May 13 A senior Federal Reserve official warned
banks on Tuesday the central bank may have to take further
action to ensure compliance with U.S. guidance on leveraged
lending, in the clearest sign yet it is seeking to dispel a
perception that it is lenient.
Banking and regulatory sources told Reuters last month that
the Office of the Comptroller of the Currency (OCC) is zealously
pursuing the implementation of leveraged loan guidelines it and
the Fed issued jointly last year. By contrast, the Fed is more
relaxed, these sources said.
On Tuesday, however, the Fed made some of its most hawkish
comments on the matter. In prepared remarks to the 2014 Credit
Markets Symposium in Charlotte, North Carolina, Todd Vermilyea,
senior associate director for banking supervision and regulation
at the Fed, warned of potentially more scrutiny following
regulatory letters sent to banks last year titled "Matter
"Recent industry level data suggest that despite the
issuance of the leveraged lending guidance and the MRAs, terms
and structures of new deals have continued to deteriorate in
2014," Vermilyea said in his opening statement, a copy of which
was provided by a Fed spokeswoman.
"A lot of work has been done to date by the agencies to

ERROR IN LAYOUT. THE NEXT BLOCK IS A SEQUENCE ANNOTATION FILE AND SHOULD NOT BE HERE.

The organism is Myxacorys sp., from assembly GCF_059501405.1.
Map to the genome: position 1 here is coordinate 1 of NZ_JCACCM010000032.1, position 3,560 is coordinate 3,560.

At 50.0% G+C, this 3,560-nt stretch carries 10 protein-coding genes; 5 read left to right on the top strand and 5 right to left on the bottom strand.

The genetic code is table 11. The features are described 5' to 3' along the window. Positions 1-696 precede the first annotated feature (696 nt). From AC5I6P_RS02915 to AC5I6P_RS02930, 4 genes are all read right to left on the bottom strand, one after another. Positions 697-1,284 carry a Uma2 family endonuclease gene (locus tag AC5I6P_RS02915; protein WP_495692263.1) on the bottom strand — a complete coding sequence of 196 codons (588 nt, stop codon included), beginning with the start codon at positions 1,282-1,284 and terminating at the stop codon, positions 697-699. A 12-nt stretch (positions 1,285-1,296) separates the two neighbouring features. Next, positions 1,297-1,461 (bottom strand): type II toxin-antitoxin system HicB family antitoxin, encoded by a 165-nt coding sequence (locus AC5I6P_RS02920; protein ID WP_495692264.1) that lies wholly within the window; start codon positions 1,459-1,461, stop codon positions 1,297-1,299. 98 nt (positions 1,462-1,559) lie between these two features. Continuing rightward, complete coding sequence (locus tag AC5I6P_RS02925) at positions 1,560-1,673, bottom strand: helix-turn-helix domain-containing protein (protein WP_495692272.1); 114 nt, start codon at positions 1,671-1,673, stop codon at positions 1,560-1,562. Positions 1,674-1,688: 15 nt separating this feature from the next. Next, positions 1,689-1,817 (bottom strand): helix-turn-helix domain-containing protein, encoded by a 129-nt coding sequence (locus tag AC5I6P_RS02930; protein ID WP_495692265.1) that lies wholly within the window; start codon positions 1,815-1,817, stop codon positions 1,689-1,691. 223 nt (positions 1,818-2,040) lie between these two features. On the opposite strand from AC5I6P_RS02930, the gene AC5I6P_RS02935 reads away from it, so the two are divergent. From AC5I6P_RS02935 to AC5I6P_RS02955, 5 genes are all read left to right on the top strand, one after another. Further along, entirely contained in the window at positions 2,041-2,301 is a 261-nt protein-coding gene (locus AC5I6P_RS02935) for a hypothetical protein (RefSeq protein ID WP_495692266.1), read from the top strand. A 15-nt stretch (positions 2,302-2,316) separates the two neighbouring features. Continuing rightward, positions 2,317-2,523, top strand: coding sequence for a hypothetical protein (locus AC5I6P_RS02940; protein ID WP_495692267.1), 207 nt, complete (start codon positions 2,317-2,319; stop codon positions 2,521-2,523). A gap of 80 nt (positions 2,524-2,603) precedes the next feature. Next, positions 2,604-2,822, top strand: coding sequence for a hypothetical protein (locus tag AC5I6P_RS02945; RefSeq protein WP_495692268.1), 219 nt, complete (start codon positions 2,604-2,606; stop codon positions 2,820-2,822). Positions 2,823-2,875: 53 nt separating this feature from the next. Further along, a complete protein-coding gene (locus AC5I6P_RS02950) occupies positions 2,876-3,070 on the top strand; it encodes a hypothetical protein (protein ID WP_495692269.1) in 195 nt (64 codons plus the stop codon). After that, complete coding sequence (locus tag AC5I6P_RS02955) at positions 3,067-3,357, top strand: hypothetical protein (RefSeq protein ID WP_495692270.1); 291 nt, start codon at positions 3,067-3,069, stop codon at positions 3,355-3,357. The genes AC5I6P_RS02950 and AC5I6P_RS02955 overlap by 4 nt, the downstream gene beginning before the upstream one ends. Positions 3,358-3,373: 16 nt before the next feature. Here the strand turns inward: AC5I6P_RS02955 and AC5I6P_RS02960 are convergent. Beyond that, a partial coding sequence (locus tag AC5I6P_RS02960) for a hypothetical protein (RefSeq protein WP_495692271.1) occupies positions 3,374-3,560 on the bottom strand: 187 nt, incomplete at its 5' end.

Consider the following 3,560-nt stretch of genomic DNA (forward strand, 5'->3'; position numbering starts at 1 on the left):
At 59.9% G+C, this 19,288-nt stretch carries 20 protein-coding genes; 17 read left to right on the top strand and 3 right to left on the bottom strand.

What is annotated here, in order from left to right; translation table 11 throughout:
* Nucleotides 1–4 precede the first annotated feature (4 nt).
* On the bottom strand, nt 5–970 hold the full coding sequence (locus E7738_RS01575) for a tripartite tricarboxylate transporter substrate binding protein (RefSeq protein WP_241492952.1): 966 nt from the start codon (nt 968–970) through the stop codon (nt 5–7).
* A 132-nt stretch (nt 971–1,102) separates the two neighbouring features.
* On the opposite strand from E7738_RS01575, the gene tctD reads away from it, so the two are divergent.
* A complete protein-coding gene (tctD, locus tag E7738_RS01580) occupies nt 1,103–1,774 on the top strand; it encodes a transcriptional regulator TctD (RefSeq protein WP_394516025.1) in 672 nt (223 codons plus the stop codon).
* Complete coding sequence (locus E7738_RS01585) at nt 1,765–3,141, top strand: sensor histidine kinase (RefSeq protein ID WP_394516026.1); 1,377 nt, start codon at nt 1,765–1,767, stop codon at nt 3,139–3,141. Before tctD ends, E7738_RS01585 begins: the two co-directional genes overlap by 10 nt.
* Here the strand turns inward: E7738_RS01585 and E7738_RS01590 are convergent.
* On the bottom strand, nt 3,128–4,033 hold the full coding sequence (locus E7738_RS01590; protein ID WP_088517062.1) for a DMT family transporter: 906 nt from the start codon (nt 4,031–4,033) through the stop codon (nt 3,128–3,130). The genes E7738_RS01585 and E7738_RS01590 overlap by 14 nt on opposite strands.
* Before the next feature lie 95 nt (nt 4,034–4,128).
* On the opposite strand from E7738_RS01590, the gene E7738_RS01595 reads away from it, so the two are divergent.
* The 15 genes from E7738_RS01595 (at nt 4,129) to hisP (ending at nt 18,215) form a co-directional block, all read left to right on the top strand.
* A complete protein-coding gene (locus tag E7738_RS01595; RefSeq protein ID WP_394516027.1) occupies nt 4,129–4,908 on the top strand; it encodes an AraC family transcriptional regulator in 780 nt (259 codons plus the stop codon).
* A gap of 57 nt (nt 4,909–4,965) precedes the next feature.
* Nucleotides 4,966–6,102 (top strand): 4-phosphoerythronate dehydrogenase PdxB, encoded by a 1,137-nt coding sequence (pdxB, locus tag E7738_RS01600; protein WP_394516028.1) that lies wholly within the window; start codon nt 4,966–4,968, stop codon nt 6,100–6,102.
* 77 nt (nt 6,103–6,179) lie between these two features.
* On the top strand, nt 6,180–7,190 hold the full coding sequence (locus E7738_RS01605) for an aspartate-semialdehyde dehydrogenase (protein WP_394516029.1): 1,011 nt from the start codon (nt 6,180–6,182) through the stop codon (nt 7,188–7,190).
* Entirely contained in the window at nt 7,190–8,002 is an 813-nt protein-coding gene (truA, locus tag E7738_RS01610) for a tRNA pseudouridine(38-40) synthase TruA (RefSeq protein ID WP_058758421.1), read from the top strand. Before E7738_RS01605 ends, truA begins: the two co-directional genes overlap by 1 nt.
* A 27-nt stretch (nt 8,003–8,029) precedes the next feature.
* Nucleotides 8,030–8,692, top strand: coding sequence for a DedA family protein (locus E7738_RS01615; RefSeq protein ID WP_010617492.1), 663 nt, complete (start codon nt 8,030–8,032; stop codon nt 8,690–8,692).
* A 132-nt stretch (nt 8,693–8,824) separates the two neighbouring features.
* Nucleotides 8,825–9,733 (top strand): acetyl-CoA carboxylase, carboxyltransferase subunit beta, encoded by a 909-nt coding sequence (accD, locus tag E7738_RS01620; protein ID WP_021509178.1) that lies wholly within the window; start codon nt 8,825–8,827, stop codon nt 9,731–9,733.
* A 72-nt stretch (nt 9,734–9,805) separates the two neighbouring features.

assess compliance with the guidance, but clearly much more work
remains to be done and stronger supervisory action may be
needed," he added.
The issuance of leveraged loans, often referred to as "junk
rated," rose to a record $1.14 trillion in the United States
last year, up 72 percent from the year before, according to
Thomson Reuters Loan Pricing Corp.
Banks received $1.47 billion in fees in 2013 for U.S.
leveraged loans, a 17 percent increase from 2012, according to
Thomson Reuters and Freeman Consulting data.
A difference in approach between the Fed and the OCC, which
even some regulatory sources privately admit exists, has meant
that banks such as Credit Suisse Group AG and Goldman
Sachs Group Inc are able to be more aggressive in making
leveraged loans just because they are regulated by the Fed, not
the OCC, the sources have told Reuters.
As a result, these banks could gain ground at the expense of
rivals that are regulated by the OCC, including JPMorgan Chase &
Co, Bank of America Corp and Wells Fargo & Co
, these sources have said.
Vermilyea said the Fed, OCC and Federal Deposit Insurance
Corp intend to use the upcoming regulatory examinations later
this year, referred to as the Shared National Credit (SNC)
review, to assess banks' conduct and adherence to "safe and
sound lending standards".
Last year's SNC review revealed large gaps between industry
practices and guidelines, Vermilyea said. The review showed
weaker underwriting and large volumes of loans that did not have
the capacity to amortize in reasonable periods, he added.
Complicating matters, the guidelines are not prescriptive
enough and leave room for interpretation, bankers have
(Reporting by Greg Roumeliotis in New York; Editing by Steve